Rick’s Cafe adopts ‘green’ materials


Rick's food containers aren't made of styrofoam anymore. They are made of sugar cane including the ramekins. (Photo by Briana Rucker, SDN)

By: 
BRIANA RUCKER
Staff Writer

Rick Welch, owner of Rick’s Cafe in Starkville, made contributions within his business to save the environment by replacing plastic disposables with sustainable materials.

As the president of the Oktibbeha County Humane Society board, Welch cares about animals near and far.

“He sees all these awful things in videos of plastic in the ocean and everything so he really wanted to start being more sustainable,” Rick’s Cafe General Manager Ryan Handran said.

Six months ago, Welch began to look into the costs of making Rick’s Cafe more sustainable.

The hunt was difficult as sustainable options are limited.

Rick’s Cafe was accustomed to the cheapest alternative because the business deals in volume when large concerts are hosted with up to 800-900 guests.

After researching, Welch found it was more expensive to be sustainable and cheaper to keep plastic disposables.

“All of this stuff costs at least three times as much as the stuff that we were using before or like the easy-disposable plastic,” Handran said.

The bar also plans to incorporate more glass when necessary.

“The first two R’s are reduce and reuse so we are switching to reusable glass and try to use less disposable stuff in the first place,” Handran said.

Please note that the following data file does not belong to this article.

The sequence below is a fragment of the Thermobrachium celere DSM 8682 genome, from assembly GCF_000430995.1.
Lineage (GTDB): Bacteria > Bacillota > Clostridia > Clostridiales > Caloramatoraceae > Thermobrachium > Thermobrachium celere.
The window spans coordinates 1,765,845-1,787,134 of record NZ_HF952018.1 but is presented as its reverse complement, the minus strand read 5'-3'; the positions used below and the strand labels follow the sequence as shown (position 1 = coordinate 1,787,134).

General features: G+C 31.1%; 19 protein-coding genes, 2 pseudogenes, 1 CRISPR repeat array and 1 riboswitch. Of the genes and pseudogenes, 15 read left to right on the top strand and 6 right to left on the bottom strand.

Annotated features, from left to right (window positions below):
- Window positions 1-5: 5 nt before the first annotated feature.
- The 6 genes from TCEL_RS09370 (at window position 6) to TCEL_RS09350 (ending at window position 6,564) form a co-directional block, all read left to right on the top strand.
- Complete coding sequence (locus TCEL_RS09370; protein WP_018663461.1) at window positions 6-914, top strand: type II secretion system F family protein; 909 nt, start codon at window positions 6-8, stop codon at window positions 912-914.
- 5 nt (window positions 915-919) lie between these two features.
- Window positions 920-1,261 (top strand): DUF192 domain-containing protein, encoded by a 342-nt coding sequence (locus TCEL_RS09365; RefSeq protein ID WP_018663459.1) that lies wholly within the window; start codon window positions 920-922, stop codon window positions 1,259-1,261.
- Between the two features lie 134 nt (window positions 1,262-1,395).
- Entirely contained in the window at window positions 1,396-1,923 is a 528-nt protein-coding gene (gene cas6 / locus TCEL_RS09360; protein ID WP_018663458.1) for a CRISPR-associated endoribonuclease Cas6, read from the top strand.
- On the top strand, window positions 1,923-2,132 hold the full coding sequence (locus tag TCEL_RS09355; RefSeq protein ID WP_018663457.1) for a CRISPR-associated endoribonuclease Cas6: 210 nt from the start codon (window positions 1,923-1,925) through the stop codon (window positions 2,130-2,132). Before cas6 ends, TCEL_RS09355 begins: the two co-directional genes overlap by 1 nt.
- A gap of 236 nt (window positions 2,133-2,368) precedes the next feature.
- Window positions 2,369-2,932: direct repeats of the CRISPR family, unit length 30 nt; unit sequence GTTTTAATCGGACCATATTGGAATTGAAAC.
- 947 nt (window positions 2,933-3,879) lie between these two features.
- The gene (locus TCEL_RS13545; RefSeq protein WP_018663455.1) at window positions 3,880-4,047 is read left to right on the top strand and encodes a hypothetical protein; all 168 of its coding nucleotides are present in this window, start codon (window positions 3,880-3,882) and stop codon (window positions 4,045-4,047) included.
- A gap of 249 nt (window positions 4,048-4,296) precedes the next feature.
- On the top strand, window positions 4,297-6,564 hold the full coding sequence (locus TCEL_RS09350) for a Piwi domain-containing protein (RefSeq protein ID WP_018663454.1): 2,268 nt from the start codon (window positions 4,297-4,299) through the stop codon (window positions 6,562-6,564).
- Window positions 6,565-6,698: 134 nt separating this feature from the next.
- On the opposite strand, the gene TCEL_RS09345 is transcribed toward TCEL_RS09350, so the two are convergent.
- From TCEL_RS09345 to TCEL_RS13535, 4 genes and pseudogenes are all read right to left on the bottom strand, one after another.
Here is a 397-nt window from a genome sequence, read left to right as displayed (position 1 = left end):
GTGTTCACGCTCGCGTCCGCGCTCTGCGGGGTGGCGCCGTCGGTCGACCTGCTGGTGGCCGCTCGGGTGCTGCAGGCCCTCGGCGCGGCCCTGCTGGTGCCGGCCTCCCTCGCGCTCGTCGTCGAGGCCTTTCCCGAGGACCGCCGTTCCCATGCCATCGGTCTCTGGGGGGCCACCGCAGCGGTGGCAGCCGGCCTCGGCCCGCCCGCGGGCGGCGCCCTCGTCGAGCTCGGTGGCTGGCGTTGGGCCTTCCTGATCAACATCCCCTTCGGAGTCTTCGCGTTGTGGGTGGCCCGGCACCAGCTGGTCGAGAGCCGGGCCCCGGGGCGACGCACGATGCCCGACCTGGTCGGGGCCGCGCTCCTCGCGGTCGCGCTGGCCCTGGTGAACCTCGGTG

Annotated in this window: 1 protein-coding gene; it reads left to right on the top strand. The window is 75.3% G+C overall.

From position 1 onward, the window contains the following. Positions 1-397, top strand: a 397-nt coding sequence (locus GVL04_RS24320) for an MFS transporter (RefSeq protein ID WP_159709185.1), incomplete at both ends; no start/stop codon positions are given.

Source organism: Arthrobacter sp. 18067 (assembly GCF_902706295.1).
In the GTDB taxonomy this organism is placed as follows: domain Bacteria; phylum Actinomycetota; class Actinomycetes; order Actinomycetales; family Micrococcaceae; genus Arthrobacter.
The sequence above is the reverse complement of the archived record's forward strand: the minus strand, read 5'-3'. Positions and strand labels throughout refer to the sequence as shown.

When disposable cups and food containers are needed, the business has paper wax cups for water, biopolymer cups, food and ramekin containers made of sugar cane, and their favorite - straws made of hay.

“These (straws) are one of the biggest things that we just think are really cool,” Handran said.

The biopolymer cups can be placed in a compost pile.

“There’s not a lot of stuff out there like this because the market is just now changing and straws just became taboo,” he added.

Handran mentioned that paper straws fall apart after sitting in a sweaty drink for 45 minutes.

“A metal straw wouldn’t work here either,” Handran said.

The team had to weigh their limited options and concluded that their new items will be perfect for the establishment.

They still receive plastic in shipments that they don’t have control over, but Harden said the things they do have control over will be a sustainable option.

“That’s becoming less important than Rick’s footprint. As Rick gets older he’d rather make a little less money and leave the world a little nicer place,” Handran said.

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